Whats New?
 
1.4-litre to 1.8-litre
  BMW-PSA 1.6-litre Turbo

“Few engines fit the character of their
subcompact host vehicles as well
as this cheeky, go-getter of a turbo does”

Frank Markus, Motor Trend

 

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Images: - (Top) Dr Gerrit Kiesgen, General Manager Prince Engine Family, BMW and (Bottom) Mr Vincent Jacquier, Mechanical Chief Engineer of the Prince Engine, PSA Peugeot Citroen

BMW and PSA Peugeot Citroën continue to reap the rewards from their jointly developed 1.6-litre turbo petrol engine, which, having taken top honours in its category class once again, extends its winning dominance to four years. In winning this Award, perhaps the most notable thing is that this innovative German/ French collaboration has once again beaten the third-generation Toyota Prius hybrid.

Gabor Szecsenyi, from Russia’s Autoreview, was one of the judges who gave the Mini Cooper S heart top marks: “This engine is very usable even in its most powerful form. It’s a real two-in-one piece of engineering: flexible for everyday use, but super sporty on track days. A winning powertrain combination.”

Meanwhile, Italian-based journalist Lorenzo Facchinetti also awarded the BMW/PSA engine top marks: “The nice thing about the 1.6-litre turbo is that it retains its awesome character, despite what end application it’s used in.”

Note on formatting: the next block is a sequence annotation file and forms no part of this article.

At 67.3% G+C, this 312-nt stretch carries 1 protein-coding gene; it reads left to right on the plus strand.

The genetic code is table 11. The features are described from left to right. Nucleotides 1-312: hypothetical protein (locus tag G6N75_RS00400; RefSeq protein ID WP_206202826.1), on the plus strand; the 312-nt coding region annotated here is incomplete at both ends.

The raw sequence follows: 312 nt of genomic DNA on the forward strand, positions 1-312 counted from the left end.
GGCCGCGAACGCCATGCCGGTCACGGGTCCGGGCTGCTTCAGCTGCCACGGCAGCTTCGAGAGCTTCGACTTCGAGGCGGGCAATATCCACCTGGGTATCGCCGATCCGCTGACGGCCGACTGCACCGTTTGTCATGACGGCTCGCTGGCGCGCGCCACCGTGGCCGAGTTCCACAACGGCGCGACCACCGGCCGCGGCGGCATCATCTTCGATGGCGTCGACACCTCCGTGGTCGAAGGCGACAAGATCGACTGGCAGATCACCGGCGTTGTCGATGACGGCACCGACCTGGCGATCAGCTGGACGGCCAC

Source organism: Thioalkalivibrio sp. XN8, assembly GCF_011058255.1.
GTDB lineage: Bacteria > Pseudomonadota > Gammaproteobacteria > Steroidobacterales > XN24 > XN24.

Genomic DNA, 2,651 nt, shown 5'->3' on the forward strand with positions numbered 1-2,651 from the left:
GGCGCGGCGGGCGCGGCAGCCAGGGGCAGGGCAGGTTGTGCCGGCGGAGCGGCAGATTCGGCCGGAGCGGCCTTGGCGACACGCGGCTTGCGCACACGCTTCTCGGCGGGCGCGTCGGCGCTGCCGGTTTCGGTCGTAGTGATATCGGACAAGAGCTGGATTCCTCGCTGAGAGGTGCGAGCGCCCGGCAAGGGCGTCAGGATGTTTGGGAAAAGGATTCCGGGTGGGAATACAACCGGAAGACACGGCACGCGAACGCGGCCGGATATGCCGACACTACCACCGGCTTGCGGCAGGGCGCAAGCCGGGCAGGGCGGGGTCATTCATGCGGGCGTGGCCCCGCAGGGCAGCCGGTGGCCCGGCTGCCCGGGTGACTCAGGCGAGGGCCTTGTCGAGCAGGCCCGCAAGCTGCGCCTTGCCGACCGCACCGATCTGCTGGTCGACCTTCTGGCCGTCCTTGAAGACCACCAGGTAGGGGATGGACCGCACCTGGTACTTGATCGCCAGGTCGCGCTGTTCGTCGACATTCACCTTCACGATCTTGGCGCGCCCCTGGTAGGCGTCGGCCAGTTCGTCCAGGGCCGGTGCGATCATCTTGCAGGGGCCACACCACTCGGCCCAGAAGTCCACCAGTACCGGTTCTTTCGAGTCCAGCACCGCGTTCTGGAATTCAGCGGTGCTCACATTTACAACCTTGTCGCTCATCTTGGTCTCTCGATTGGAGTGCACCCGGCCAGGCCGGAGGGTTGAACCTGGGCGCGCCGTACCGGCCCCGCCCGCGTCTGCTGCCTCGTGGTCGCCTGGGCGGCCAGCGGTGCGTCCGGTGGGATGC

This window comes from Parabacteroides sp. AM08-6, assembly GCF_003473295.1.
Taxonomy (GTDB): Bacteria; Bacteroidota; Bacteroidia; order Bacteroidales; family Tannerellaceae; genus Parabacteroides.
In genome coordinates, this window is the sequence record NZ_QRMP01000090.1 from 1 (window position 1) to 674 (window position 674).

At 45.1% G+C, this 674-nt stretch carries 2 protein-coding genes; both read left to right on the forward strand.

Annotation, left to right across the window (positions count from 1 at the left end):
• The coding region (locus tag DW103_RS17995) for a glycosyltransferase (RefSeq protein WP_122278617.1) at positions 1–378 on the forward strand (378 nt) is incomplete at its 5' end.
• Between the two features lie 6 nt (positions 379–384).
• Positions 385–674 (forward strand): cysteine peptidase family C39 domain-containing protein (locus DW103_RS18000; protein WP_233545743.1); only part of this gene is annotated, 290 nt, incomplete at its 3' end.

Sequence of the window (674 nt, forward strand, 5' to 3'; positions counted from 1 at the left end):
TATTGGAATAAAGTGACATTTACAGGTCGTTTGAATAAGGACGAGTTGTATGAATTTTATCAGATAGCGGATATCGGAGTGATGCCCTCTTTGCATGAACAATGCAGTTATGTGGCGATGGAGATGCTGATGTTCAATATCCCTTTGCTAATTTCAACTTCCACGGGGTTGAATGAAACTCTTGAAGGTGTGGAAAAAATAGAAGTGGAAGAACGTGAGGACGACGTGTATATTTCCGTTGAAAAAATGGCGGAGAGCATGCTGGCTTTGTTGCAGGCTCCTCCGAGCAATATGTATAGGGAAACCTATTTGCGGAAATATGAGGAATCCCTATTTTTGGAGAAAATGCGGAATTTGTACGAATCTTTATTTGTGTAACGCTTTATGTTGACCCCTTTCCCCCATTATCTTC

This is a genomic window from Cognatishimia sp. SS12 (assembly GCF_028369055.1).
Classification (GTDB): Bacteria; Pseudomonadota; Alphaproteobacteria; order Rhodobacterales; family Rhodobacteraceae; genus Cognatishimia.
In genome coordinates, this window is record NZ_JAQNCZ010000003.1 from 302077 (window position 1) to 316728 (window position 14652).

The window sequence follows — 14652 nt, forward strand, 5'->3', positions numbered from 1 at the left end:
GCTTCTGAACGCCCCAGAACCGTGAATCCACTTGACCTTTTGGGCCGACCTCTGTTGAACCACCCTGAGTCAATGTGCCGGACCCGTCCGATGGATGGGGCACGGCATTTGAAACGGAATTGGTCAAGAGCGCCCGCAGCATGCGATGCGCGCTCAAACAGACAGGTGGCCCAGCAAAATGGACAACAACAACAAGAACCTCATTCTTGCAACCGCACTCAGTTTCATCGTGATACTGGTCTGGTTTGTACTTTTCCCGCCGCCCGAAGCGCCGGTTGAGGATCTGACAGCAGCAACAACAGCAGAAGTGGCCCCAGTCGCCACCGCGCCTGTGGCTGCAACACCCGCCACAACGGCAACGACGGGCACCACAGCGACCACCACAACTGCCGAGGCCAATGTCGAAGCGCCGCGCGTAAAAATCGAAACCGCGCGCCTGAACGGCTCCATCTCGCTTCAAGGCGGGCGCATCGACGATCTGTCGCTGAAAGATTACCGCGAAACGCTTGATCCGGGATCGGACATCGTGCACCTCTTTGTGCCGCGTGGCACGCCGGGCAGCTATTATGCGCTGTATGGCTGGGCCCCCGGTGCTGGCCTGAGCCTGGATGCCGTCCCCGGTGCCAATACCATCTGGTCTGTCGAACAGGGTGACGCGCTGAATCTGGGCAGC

Featuring innovative stop/start technology on BMW models, jurors from all regions were once again won over by this powerful yet frugal motor, with points coming in from Asia, South America and North America, as well as Europe. “Few engines fit the character of their subcompact host vehicles as well as this cheeky, go-getter of a turbo does,” said Frank Markus, from Motor Trend in the USA.

Made from light alloy, the 175bhp unit, which powers not only the Cooper S but also the Mini Clubman and Peugeot 207 and 308 models, features a twin-scroll turbocharger, gasoline direct injection, twin overhead camshafts, roller-type drag arms that have been optimised for minimum friction, and hydraulic valve play-compensation elements.

All this means not only plenty of power – let’s not forget the 260Nm that is maintained from 1,500rpm to 5,000rpm – but also an average fuel consumption of 6.9 l/100km (40.9mpg) for non-stop/start engines.

 

 
 
 
 
 
 
    Results
   
  points
1. BMW-PSA 1.6-litre Turbo (MINI Cooper S, Clubman Cooper S, Peugeot 207, 308, MINI JCW, Clubman JCW) 268
   
2. Toyota Hybrid 1.8-litre (Prius, Auris) 185
   
3. Audi 1.8-litre TFSI (Audi A5, A4, A3, TT, Seat Leon, Altea/XL/Freetrack, Exeo, Skoda Octavia, Superb, Yeti, VW Passat, Passat CC) 133
   
4. Mercedes-Benz 1.8-litre Supercharged (CLC, C-Class, SLK, E-Class) 98
   
5. Alfa Romeo 1.7-litre DI Turbo (159, Brera, Spider, Giulietta) 84
   
6. Volkswagen 1.6-litre TDi (VW Polo, Jetta, Passat, Audi A3, Seat Ibiza, Seat Leon, Altea/XL/Freetrack) 61
   

 

 

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